Each student's worth is somewhat decreased because of the superficial nature of the reward. Money leads students to a hollow understanding of what they are being taught. Whereas a student learning information on their own would gain a thorough understanding that would most likely stay with them throughout their educational careers. This follows with the ideal of cultural capital in that these students that follow the economical motivation will most likely not gain the necessary background to succeed. The families of the students who are succeeding in school are usually high income families. These families already have expectations from their children. A student's human capital would also inevitably be affected. Schultz would argue that this would be an investment that each student would be involved in.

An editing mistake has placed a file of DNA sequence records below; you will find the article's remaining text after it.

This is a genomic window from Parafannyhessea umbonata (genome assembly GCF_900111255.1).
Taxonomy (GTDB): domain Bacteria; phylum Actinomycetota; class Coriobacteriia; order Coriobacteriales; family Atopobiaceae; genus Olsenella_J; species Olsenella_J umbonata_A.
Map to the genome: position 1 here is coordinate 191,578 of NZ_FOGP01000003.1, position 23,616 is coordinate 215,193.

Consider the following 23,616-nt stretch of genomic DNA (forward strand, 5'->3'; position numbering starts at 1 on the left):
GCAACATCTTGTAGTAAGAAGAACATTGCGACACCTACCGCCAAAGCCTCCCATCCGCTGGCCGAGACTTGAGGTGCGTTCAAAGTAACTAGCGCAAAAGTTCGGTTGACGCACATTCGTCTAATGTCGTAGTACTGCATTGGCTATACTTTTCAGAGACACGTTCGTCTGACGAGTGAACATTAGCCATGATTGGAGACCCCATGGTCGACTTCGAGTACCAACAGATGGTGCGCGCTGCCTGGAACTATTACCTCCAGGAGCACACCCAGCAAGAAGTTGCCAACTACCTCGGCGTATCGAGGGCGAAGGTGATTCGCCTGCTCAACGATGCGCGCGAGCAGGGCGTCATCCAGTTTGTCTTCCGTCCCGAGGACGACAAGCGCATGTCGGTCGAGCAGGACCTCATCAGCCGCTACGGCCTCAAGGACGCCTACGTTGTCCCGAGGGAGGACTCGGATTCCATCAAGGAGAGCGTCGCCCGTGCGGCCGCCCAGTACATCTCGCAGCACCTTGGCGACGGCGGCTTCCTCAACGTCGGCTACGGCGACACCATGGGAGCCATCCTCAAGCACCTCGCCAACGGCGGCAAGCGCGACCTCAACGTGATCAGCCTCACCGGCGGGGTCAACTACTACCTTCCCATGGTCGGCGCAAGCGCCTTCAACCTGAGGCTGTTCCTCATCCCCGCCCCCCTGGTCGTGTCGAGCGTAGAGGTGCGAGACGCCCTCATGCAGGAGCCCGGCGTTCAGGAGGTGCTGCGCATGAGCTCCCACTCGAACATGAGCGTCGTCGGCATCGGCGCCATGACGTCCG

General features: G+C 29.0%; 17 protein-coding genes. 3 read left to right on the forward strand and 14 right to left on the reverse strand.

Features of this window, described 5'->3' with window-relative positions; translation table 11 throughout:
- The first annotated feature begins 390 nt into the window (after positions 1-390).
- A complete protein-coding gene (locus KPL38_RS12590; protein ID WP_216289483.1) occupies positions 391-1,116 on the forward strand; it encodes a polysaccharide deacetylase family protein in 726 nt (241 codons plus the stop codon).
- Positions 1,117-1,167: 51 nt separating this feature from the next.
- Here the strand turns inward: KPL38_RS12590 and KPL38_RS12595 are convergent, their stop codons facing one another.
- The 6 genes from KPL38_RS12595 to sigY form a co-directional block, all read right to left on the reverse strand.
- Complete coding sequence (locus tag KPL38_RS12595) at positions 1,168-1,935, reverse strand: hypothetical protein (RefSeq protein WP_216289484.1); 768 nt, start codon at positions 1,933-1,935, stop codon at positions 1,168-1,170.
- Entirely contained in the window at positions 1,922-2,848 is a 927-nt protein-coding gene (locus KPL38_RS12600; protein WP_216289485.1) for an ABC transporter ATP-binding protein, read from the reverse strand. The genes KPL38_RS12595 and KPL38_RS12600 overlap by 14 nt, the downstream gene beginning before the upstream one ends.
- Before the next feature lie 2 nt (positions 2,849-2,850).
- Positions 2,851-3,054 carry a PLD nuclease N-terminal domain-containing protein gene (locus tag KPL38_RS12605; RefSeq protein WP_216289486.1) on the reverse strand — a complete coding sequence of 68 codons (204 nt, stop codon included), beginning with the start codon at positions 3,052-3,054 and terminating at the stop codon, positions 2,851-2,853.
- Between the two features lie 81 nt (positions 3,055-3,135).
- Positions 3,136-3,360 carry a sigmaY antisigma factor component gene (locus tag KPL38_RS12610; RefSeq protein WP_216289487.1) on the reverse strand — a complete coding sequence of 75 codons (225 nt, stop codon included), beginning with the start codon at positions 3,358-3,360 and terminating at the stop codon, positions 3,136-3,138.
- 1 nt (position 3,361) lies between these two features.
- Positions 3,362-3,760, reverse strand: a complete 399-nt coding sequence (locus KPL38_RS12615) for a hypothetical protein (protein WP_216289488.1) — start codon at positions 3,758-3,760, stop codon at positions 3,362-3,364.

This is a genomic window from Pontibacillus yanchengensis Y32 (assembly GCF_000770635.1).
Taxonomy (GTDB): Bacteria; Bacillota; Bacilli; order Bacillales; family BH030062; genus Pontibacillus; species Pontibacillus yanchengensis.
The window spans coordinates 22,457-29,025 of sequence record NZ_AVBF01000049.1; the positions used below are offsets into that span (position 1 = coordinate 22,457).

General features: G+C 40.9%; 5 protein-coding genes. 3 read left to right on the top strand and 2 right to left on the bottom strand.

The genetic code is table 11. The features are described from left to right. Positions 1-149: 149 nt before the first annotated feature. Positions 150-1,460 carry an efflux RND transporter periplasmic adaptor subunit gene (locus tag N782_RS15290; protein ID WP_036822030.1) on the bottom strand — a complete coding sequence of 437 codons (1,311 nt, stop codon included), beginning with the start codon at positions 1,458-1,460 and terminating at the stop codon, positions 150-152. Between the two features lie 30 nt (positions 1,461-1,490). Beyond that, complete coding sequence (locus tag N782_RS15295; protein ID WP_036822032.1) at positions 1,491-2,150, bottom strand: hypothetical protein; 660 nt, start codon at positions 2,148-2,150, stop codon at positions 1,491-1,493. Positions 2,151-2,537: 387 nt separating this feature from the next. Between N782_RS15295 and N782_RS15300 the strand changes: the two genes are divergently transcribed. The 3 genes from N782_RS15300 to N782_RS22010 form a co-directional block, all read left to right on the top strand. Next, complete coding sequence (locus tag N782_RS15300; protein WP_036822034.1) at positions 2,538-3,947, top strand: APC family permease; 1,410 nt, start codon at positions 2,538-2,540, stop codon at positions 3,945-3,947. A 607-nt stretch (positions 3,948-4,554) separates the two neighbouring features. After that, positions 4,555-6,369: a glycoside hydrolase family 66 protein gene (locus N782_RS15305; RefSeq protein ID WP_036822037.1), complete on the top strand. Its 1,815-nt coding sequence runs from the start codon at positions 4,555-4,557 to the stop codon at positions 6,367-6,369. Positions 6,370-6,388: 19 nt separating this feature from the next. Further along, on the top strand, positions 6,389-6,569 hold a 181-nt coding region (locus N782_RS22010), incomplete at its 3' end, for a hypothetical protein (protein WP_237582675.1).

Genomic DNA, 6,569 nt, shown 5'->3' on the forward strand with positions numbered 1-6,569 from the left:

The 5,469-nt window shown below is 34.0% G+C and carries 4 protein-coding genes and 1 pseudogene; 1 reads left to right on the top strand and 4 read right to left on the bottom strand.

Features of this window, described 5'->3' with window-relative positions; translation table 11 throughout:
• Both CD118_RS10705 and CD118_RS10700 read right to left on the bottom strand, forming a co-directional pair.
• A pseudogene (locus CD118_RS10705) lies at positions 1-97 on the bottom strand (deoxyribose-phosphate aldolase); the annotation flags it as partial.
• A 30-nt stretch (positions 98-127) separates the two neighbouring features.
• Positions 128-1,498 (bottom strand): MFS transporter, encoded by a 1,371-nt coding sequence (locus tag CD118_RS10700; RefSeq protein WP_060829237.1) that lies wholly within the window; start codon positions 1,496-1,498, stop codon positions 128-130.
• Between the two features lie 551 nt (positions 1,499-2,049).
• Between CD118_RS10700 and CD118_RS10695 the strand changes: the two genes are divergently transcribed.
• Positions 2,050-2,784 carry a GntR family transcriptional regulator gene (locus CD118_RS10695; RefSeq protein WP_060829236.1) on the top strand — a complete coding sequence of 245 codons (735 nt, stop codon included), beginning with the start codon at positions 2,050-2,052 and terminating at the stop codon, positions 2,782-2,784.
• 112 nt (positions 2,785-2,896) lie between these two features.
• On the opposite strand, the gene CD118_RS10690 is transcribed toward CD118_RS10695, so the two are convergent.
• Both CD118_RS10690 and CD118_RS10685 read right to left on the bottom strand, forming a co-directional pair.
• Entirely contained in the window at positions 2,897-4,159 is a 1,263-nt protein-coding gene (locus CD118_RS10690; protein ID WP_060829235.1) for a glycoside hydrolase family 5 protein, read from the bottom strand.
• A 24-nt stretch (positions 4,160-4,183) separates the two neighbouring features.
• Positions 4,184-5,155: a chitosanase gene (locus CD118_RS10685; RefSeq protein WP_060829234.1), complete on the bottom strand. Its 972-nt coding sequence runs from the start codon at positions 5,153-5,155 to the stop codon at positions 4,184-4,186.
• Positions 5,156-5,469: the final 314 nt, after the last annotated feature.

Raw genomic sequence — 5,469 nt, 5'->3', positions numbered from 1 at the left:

Instead of actually helping students in lower classes, we think that this incentive scheme could be an instance of "the rich getting richer". High income families will take advantage of this opportunity because of the advantage that they themselves already have academically and socially.
-GROUP 5, ED175